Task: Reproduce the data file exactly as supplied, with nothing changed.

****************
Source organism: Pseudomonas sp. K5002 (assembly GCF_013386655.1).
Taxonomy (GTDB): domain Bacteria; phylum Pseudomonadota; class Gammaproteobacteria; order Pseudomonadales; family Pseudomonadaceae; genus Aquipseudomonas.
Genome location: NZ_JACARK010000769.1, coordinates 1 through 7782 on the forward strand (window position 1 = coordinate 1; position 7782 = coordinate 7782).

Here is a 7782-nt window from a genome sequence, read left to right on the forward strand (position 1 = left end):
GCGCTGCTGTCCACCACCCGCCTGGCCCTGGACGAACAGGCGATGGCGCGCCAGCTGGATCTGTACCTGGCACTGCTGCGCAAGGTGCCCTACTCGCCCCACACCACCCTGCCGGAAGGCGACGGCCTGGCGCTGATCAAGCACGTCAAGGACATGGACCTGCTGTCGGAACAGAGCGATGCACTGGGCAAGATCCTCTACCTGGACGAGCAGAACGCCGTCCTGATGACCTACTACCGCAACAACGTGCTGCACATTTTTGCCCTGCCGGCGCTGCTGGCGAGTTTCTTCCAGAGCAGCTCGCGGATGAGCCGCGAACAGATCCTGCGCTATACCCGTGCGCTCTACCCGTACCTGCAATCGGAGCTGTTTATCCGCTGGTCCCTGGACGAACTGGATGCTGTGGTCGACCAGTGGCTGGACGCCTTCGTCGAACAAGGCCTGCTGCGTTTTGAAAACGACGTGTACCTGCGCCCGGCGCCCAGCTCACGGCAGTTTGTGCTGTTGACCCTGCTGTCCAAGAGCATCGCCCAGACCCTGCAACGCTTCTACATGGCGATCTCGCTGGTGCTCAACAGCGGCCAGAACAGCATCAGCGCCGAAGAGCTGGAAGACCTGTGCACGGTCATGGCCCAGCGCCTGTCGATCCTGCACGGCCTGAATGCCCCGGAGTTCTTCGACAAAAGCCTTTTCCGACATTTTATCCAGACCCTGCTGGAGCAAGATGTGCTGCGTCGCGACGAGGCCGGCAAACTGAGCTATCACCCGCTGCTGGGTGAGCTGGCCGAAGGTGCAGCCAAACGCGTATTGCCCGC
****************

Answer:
Source organism: Pseudomonas sp. K5002 (assembly GCF_013386655.1).
Taxonomy (GTDB): domain Bacteria; phylum Pseudomonadota; class Gammaproteobacteria; order Pseudomonadales; family Pseudomonadaceae; genus Aquipseudomonas.
Genome location: NZ_JACARK010000769.1, coordinates 1 through 7782 on the forward strand (window position 1 = coordinate 1; position 7782 = coordinate 7782).

Here is a 7782-nt window from a genome sequence, read left to right on the forward strand (position 1 = left end):
GCGCTGCTGTCCACCACCCGCCTGGCCCTGGACGAACAGGCGATGGCGCGCCAGCTGGATCTGTACCTGGCACTGCTGCGCAAGGTGCCCTACTCGCCCCACACCACCCTGCCGGAAGGCGACGGCCTGGCGCTGATCAAGCACGTCAAGGACATGGACCTGCTGTCGGAACAGAGCGATGCACTGGGCAAGATCCTCTACCTGGACGAGCAGAACGCCGTCCTGATGACCTACTACCGCAACAACGTGCTGCACATTTTTGCCCTGCCGGCGCTGCTGGCGAGTTTCTTCCAGAGCAGCTCGCGGATGAGCCGCGAACAGATCCTGCGCTATACCCGTGCGCTCTACCCGTACCTGCAATCGGAGCTGTTTATCCGCTGGTCCCTGGACGAACTGGATGCTGTGGTCGACCAGTGGCTGGACGCCTTCGTCGAACAAGGCCTGCTGCGTTTTGAAAACGACGTGTACCTGCGCCCGGCGCCCAGCTCACGGCAGTTTGTGCTGTTGACCCTGCTGTCCAAGAGCATCGCCCAGACCCTGCAACGCTTCTACATGGCGATCTCGCTGGTGCTCAACAGCGGCCAGAACAGCATCAGCGCCGAAGAGCTGGAAGACCTGTGCACGGTCATGGCCCAGCGCCTGTCGATCCTGCACGGCCTGAATGCCCCGGAGTTCTTCGACAAAAGCCTTTTCCGACATTTTATCCAGACCCTGCTGGAGCAAGATGTGCTGCGTCGCGACGAGGCCGGCAAACTGAGCTATCACCCGCTGCTGGGTGAGCTGGCCGAAGGTGCAGCCAAACGCGTATTGCCCGC